As far as moms go, I was lucky to snatch a great one. I’ve learned a huge amount from her about generosity and caring for others, speaking out about the things that are important to me, and unconditional love. However, with the exceptions of using a paring knife to cut the tops off of strawberries sans cutting board and lighting a match — two tasks that required a level of effort and terror for me to internalize that was probably wildly abnormal — cooking is, on the whole, not one of the things I was taught by my mother.
When asked about my childhood eating habits, I typically default to an ongoing joke that if Schwan’s didn’t exist, my sister and I might have starved. I’m not sure how far the phenomenon of Schwan’s has reached, so I’m going to elaborate: Schwan’s was essentially the 1990s version of what would evolve to become modern day food and meal delivery services. They had a big freezer truck that drove around suburban neighborhoods to drop off frozen ingredients and complete frozen meals. If Blue Apron, Green Bean Delivery, and Grubhub are Homo sapiens sapiens, Schwan’s is Homo erectus.
Schwan’s deliveries occurred biweekly throughout my youth; the dates were noted on our family calendar that hung in the dining room. The Schwan’s employee would always ring the bell at the door off of our garage, never the front door, and someone would announce loudly, “THE SCHWANMAN IS HERE!” We ordered products from him while crowded in the doorway using a magazine catalog and the desired items would move from his freezer truck into our upright freezer. In case you were wondering, Schwan’s is still alive and well today, delivering bags of frozen green beans and Gold ‘N’ Nugits to suburbanites everywhere.
But back to my mother and cooking. On any given day, if my mom had the choice of spending her afternoon in the kitchen or doing just about any other activity, she’d choose the other thing. However, despite her lacking adoration for culinary pursuits, there are a number of dishes she prepared during my childhood that I remain incredibly fond of. And being a Midwesterner, many of them are casseroles.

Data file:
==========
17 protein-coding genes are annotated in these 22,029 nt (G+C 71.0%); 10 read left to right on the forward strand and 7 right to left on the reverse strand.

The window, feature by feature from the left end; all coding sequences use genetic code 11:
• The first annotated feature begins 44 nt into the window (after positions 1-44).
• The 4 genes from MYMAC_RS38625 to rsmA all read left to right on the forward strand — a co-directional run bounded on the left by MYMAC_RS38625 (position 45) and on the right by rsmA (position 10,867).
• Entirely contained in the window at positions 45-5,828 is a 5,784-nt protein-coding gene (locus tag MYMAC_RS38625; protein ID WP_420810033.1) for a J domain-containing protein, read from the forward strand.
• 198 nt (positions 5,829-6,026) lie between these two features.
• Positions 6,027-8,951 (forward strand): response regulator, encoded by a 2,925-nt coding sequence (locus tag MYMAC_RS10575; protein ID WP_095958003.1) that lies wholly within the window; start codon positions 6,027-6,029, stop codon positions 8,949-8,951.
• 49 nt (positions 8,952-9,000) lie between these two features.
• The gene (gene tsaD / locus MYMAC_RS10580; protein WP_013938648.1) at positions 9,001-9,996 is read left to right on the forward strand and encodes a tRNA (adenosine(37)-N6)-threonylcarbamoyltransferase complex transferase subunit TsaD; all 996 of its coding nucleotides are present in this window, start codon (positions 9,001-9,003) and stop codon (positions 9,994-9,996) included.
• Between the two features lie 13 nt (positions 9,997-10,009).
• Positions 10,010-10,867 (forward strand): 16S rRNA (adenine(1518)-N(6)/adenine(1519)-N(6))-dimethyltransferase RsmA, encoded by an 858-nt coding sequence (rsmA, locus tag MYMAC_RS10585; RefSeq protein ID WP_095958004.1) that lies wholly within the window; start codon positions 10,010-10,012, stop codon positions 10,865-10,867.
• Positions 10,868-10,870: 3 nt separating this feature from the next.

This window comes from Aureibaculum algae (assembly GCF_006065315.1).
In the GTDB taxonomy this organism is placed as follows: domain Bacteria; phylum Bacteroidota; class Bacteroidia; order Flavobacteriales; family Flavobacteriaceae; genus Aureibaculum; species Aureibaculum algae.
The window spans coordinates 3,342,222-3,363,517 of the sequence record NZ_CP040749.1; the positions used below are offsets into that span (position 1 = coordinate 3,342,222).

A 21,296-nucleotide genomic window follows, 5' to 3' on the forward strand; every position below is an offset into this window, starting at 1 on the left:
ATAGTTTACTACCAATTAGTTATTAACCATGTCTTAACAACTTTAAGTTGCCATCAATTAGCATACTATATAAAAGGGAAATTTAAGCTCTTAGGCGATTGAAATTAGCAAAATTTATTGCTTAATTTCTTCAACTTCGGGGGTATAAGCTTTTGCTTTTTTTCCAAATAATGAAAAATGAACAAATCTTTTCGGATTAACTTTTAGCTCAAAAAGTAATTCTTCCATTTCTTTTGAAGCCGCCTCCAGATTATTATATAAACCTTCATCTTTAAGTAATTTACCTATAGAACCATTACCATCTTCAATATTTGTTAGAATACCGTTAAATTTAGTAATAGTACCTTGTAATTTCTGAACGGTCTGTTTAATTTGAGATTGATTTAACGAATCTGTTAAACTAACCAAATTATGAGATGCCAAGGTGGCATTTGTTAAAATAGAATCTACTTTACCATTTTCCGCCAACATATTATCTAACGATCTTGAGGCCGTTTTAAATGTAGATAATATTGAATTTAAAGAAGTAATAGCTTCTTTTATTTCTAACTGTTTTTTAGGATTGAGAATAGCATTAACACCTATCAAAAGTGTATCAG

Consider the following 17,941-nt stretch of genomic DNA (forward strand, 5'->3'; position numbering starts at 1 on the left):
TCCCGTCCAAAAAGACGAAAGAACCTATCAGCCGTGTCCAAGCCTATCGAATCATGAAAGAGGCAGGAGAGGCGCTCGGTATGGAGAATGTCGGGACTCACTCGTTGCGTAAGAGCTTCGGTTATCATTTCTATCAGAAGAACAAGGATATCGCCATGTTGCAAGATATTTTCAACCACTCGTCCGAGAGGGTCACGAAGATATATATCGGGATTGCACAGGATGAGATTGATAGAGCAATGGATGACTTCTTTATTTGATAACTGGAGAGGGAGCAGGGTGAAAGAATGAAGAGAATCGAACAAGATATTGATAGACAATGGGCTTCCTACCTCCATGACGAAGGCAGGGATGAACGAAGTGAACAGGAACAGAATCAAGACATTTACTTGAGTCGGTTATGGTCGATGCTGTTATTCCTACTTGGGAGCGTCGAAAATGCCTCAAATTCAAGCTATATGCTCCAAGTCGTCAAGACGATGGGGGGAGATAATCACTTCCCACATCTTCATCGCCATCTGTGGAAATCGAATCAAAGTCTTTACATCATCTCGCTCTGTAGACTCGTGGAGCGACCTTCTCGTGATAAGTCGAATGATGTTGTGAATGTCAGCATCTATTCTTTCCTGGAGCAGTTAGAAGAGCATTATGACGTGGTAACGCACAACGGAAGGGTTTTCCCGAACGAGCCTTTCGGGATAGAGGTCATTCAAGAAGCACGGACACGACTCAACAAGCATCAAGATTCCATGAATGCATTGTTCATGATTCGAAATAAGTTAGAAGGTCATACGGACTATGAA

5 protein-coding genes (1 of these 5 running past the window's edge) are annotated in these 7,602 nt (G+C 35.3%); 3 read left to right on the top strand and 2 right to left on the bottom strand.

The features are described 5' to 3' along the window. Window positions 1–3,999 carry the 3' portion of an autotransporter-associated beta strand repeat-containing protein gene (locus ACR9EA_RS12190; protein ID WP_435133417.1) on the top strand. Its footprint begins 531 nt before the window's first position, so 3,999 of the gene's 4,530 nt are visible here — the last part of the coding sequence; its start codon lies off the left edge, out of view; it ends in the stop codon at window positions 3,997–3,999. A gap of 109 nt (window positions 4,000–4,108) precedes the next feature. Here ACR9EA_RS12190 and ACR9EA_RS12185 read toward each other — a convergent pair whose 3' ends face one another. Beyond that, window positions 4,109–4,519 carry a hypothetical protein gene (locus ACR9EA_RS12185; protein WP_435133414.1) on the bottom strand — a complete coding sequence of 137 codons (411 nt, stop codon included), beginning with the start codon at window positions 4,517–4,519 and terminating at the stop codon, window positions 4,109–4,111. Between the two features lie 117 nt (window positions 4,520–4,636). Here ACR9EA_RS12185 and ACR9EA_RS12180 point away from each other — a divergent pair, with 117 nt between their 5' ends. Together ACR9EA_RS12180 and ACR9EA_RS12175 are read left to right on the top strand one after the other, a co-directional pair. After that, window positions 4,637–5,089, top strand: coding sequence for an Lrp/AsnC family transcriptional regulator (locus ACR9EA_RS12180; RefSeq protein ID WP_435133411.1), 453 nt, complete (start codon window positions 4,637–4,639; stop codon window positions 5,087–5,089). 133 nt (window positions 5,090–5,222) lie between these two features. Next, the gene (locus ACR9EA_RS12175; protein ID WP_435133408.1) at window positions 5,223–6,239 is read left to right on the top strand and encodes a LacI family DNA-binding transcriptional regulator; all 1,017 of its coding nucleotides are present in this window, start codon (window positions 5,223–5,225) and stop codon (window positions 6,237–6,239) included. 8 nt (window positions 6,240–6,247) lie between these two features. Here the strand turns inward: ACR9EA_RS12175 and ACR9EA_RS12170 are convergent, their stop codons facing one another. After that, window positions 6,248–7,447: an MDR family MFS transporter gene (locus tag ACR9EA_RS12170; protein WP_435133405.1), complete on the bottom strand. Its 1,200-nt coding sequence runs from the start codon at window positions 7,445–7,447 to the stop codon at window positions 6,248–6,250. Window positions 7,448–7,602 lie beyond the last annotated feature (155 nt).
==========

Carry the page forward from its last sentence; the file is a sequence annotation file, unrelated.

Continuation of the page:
One of my favorites was a taco casserole with crumbled tortilla chips on top. The most memorable thing about this dish was the setting out of many little glass bowls on our breakfast bar, each containing a particular topping that could be spooned onto one’s square slice of casserole. The bowls were filled with diced tomatoes, chopped lettuce, green olives, shredded cheese, salsa, and sour cream.
Another favorite was “Delicious Chicken”, a recipe my mom found in a cookbook (Now You’re Cookin’!, 1990) compiled by a community group in our hometown. The organization was formed in 1953 to raise monies for the county hospital after a bond issue to support it was voted down; cookbook sales were a portion of their fundraising platform.
A few months ago, I was craving this casserole but wanted to ditch the cream of mushroom soup, store-bought mayo, and cornbread dressing thinking I could easily make all of those items myself or at least find substitutes for them. And I learned that I indeed could — not only that, but it was every bit as good as I remember minus the Pepperidge Farm cornbread dressing. That stuff is perfect and cannot be replicated. Mushroom soup ingredients and directions adapted from this recipe.
- 2 c. chicken, roughly chopped (tips for cooking a whole chicken here)
- 2 cans mushroom soup (ingredients and recipe below)
- 1 c. plain greek yogurt
- 1 c. chopped mushrooms (i used a mixture of blue oysters and portobellos, but any mushroom will do; you can also sub extra mushrooms, celery, and an extra jar of water chestnuts to make this vegetarian)
- 2 c. chopped celery
- 2 cans water chestnuts, sliced
- 1 c. breadcrumb topping (ingredients and recipe below)
- 4 tbsp. melted butter
Preheat oven to 350F. Make the condensed cream of mushroom soup. When the soup is finished, stir in the yogurt, mushrooms, celery, water chestnuts, and chicken. (This could also be done in a separate large bowl to allow for more space.) Spoon mixture into a 9 x 13in. pan and coat with breadcrumb topping. Bake for 45 minutes.
condensed mushroom soup ingredients:
- 1 tbsp. butter
- 1 1/3 c. vegetable or chicken stock (directions for making chicken stock here)
- 2/3 c. milk
- 1/3 c. all-purpose flour
- 1 c. chopped mushrooms (i used buttons here, but again, any mushroom will work)
- 1/2 tsp. salt
- 2 minced garlic cloves
- 1 small onion, diced
- 1/8 tsp. celery seed
- 1/4 tsp. dried thyme
In a saucepan, melt butter and sauté onions and garlic until translucent. Pour vegetable or chicken stock into the saucepan and bring to a simmer. In a small bowl, whisk together the milk and flour. Pour milk and flour mixture slowly into the saucepan. Whisk in the salt, celery seed and dried thyme. Add the mushrooms and bring the mixture back to a simmer. Let bubble for ten minutes and continue stirring throughout. Adjust seasoning to taste, keeping in mind the soup should be a bit salty at this stage.
breadcrumb topping ingredients:
- 1 c. breadcrumbs (simple steps to make your own here)
- 1 tsp. rosemary
- 1/2 tsp. oregano
- 1/2 tsp. thyme
- 1/2 tsp. pepper
- 1/4 tsp. salt
Combine the breadcrumbs and spices in a small bowl and mix. Melt the butter and pour over breadcrumbs and spices, stirring to combine. If the mixture appears too dry, add another tbsp. of melted butter. Spread over top of the casserole.